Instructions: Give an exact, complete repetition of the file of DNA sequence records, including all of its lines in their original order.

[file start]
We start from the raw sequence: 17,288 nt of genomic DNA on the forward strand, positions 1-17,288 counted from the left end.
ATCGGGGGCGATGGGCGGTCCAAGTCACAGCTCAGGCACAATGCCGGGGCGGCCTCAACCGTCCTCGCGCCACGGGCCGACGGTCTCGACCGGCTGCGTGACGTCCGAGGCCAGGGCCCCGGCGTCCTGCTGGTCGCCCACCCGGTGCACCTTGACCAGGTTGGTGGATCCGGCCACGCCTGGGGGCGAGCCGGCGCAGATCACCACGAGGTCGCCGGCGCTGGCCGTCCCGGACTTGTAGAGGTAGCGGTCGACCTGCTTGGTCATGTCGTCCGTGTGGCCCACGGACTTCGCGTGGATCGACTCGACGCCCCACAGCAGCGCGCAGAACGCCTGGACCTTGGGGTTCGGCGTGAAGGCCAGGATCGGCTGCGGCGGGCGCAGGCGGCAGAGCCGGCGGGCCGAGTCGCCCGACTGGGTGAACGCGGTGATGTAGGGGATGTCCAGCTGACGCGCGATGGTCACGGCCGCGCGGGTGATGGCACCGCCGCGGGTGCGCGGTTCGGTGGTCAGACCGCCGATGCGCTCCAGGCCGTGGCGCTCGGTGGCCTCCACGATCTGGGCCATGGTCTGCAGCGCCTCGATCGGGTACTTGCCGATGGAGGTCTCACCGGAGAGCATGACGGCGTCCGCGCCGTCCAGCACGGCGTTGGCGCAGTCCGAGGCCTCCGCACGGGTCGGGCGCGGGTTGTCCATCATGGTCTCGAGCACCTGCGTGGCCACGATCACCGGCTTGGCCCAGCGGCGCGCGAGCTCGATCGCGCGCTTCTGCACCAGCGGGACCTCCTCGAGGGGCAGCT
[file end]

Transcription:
We start from the raw sequence: 17,288 nt of genomic DNA on the forward strand, positions 1-17,288 counted from the left end.
ATCGGGGGCGATGGGCGGTCCAAGTCACAGCTCAGGCACAATGCCGGGGCGGCCTCAACCGTCCTCGCGCCACGGGCCGACGGTCTCGACCGGCTGCGTGACGTCCGAGGCCAGGGCCCCGGCGTCCTGCTGGTCGCCCACCCGGTGCACCTTGACCAGGTTGGTGGATCCGGCCACGCCTGGGGGCGAGCCGGCGCAGATCACCACGAGGTCGCCGGCGCTGGCCGTCCCGGACTTGTAGAGGTAGCGGTCGACCTGCTTGGTCATGTCGTCCGTGTGGCCCACGGACTTCGCGTGGATCGACTCGACGCCCCACAGCAGCGCGCAGAACGCCTGGACCTTGGGGTTCGGCGTGAAGGCCAGGATCGGCTGCGGCGGGCGCAGGCGGCAGAGCCGGCGGGCCGAGTCGCCCGACTGGGTGAACGCGGTGATGTAGGGGATGTCCAGCTGACGCGCGATGGTCACGGCCGCGCGGGTGATGGCACCGCCGCGGGTGCGCGGTTCGGTGGTCAGACCGCCGATGCGCTCCAGGCCGTGGCGCTCGGTGGCCTCCACGATCTGGGCCATGGTCTGCAGCGCCTCGATCGGGTACTTGCCGATGGAGGTCTCACCGGAGAGCATGACGGCGTCCGCGCCGTCCAGCACGGCGTTGGCGCAGTCCGAGGCCTCCGCACGGGTCGGGCGCGGGTTGTCCATCATGGTCTCGAGCACCTGCGTGGCCACGATCACCGGCTTGGCCCAGCGGCGCGCGAGCTCGATCGCGCGCTTCTGCACCAGCGGGACCTCCTCGAGGGGCAGCT